This Was No Common Garden Caterpillar

Honestly, would a common garden caterpillar crawl all that way just to say thank you for dinner?

If you’re looking for a common garden caterpillar, the Monarch butterfly caterpillar is not it. The caterpillar is colorful and distinct, with horizontal black, yellow, and white stripes. While that certainly stands out in a crowd, that’s not what makes them especially unique. In fact, the Monarch was once a very common garden caterpillar and butterfly, with a range that includes most of North America.

Monarch butterfly caterpillars (or larva, if you want to be scientifically accurate) will only feed on Milkweed. Milkweed also happens to be toxic to almost every other animal, so by eating Milkweed, the Monarch is also toxic. In return, when Monarch butterflies land on Milkweed to lay eggs, they also transfer pollen, ensuring reproduction for the plant. This, unfortunately, leads us into this story from Maria Taney.

In My Part for Monarchs, Maria learns that this symbiotic relationship only works when both Monarchs and Milkweed are thriving. Therefore, the widespread destruction of the Milkweed habitat has also led to the endangerment of Monarch butterflies. In her quest to help out, Maria fills her garden with Milkweed and a “host of other pollinator-attracting plants.”

Her plan seems to work until the caterpillars eat through the Milkweed. That’s when she concocts a brilliant idea that will help ensure these caterpillars grow to become the beautiful orange and black Monarchs. But even in a group of seemingly unique caterpillars, one stands out as particularly uncommon.

There’s No Such Thing as a Common Garden Caterpillar In These Stories

This story comes from our archive spanning over 30 years, and includes more than 130 magazine issues of GreenPrints. Pieces like these that imbue the joy of gardening into everyday life lessons always brighten up my day, and I hope it does for you as well. Enjoy!

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My Part for Monarchs

Helping out.

By Maria Taney

Last spring, I attended a lecture at my local library entitled, “How To Create a Pollinator Garden.” The speaker impressed upon us the importance of including milkweed, the sole host plant for Monarch butterfly caterpillars, when planning our gardens. I learned for the first time that Monarchs are at risk of becoming endangered due to the loss of their natural habitat. Determined to do my share, I did plant milkweed in addition to a host of other pollinator-attracting plants.

As the summer progressed, most of the garden was thriving—but not the milkweed. It had grown only a couple of inches. I made a mental note to think twice before growing any in the future.

One morning while watering the garden, however, I was surprised to find six caterpillars scattered on our tiny milkweed plants. I looked online and, yes, those were the yellow-, black-, and white-striped caterpillars that become Monarch butterflies!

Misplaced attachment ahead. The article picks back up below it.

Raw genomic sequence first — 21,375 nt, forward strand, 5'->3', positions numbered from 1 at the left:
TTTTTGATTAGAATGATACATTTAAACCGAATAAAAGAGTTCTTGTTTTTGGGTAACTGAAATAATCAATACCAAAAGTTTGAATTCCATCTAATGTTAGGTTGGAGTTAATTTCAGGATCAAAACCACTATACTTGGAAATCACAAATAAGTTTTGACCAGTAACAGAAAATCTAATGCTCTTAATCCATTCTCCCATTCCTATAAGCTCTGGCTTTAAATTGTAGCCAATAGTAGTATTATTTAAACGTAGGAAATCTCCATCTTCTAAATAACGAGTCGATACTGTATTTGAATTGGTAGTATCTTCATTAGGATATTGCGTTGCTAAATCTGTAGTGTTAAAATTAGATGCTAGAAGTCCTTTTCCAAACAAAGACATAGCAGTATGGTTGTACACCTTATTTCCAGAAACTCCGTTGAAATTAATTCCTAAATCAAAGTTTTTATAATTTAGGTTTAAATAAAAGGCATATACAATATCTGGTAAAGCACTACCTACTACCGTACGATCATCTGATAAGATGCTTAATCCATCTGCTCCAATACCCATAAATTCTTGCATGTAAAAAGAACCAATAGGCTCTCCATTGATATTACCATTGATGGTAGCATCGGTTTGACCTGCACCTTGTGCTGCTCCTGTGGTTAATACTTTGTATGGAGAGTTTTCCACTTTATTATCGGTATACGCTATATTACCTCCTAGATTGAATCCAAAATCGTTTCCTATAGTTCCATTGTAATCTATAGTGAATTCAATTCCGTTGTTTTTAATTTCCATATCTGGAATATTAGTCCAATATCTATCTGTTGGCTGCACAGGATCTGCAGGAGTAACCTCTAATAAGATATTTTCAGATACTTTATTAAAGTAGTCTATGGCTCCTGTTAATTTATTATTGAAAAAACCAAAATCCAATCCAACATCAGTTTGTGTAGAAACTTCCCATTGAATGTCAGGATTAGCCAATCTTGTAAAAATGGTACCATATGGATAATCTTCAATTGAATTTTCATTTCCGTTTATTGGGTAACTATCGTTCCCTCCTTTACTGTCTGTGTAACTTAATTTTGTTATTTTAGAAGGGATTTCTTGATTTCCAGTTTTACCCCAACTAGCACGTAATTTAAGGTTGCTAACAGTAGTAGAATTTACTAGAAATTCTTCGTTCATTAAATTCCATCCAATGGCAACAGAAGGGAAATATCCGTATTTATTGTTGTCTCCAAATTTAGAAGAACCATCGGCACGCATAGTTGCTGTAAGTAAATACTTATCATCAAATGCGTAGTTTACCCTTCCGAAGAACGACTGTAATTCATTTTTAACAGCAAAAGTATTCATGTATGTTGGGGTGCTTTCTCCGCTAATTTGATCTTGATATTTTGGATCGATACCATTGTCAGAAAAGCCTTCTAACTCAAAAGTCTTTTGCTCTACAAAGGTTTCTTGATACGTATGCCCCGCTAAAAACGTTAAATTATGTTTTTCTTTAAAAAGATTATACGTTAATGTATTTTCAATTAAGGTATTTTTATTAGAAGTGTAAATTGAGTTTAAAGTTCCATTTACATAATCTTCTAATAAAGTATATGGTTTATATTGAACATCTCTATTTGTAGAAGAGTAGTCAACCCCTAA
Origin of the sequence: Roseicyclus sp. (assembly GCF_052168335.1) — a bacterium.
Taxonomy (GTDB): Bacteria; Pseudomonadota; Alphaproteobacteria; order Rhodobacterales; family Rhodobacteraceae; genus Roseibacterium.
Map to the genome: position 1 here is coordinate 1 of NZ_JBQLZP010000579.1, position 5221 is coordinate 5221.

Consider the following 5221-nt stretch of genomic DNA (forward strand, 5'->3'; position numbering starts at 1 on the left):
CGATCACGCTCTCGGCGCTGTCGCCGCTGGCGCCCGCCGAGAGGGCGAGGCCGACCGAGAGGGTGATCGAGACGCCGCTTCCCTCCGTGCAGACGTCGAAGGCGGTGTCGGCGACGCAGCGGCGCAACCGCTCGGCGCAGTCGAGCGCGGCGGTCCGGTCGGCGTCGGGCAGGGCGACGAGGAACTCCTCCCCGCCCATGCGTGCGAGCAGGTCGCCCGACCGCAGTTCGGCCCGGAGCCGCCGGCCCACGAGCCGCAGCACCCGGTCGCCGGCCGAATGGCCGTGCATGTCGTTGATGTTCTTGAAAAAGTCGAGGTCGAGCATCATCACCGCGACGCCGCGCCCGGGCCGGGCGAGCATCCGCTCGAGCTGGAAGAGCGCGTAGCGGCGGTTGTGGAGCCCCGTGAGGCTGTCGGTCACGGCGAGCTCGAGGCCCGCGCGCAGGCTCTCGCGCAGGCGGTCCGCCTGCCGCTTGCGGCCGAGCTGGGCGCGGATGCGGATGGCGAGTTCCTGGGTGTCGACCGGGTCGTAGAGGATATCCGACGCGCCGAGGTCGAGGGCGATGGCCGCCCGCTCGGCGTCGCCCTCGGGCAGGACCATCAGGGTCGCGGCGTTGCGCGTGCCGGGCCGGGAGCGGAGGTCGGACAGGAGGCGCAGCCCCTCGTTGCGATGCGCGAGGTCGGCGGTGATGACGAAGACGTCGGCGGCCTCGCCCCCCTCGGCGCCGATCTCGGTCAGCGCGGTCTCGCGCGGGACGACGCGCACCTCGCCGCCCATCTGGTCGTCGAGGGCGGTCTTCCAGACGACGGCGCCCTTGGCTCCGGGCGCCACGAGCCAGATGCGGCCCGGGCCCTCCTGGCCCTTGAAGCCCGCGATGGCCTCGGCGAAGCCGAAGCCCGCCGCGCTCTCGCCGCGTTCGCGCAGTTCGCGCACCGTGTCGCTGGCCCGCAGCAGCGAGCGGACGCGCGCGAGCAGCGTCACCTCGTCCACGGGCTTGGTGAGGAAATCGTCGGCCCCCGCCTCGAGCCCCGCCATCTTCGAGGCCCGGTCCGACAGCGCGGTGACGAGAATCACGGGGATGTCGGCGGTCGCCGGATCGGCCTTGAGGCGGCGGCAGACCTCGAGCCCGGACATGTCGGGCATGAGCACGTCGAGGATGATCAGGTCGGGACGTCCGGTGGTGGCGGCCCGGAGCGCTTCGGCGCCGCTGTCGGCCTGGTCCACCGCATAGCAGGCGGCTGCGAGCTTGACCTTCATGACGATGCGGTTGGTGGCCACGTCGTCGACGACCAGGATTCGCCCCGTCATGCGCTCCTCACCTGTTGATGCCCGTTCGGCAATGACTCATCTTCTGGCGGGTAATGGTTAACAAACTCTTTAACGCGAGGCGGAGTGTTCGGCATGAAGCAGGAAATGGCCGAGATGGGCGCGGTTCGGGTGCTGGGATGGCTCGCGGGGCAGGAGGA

Growing larger by the day, they quickly ate through our meager plants. I made a few frantic phone calls to local native nurseries in search of some more. It was too late in the season to buy plants. Fortunately, one nursery owner knew of a spot where milkweed grew along an abandoned railroad track.

My husband, Don, and I drove out there, and after some sleuthing, discovered the patch. We cut a few of the best leaves, put them into a vase filled with water, and placed them in our garden next to the existing milkweed. By the next morning, the caterpillars had discovered the fresh batch. After several days of non-stop eating, they had pretty much chewed through it, as well.

We made a second trip to the railroad track and carefully secured more milkweed. But then, while I was dumping the old leaves out of the vase, I discovered a caterpillar lying limp in the greenish water. I picked the poor thing up and placed him on the choicest leaf of the new supply, hoping for a miracle. After all, I was trying to save monarchs, not drown them. To my surprise, it unfurled and began eating.

Shortly afterwards, I was dozing in a lawn chair in a shady spot of our garden when I was awakened by my daughter’s shrieks: “Mom! There’s a bug near your foot!”

I looked down, and sure enough, it was one of the Monarch caterpillars. We felt that it must have been the one that I had rescued, and that it had traveled nearly 20 feet to thank me. After we bonded for a moment, I returned it to its leaf. Within a few days, the six caterpillars grew to full size and—suddenly—were gone.

Every day I looked out for them. I had just about given up hope when, one sunny afternoon, I found three beautiful young Monarchs fluttering amid the zinnias. I felt both proud and grateful that my garden was their home. And I knew that they were getting ready for the long trek southward in the great Monarch migration.

Mine was a small but important part of the effort to save the Monarchs, and I am committed more than ever to create a safe haven for the return of their descendants this coming summer. Don dug out large portions of our lawn just for them. We’ve planted a huge variety of wildflower seeds and will sow and transplant lots of milkweed to provide a virtual smorgasbord for the butterflies.

The Monarchs and us? We’re just getting started.

By Maria Taney, published originally in 2018, in GreenPrints Issue #113. Illustrated by P. Savage

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Have you had similar experiences to this? 


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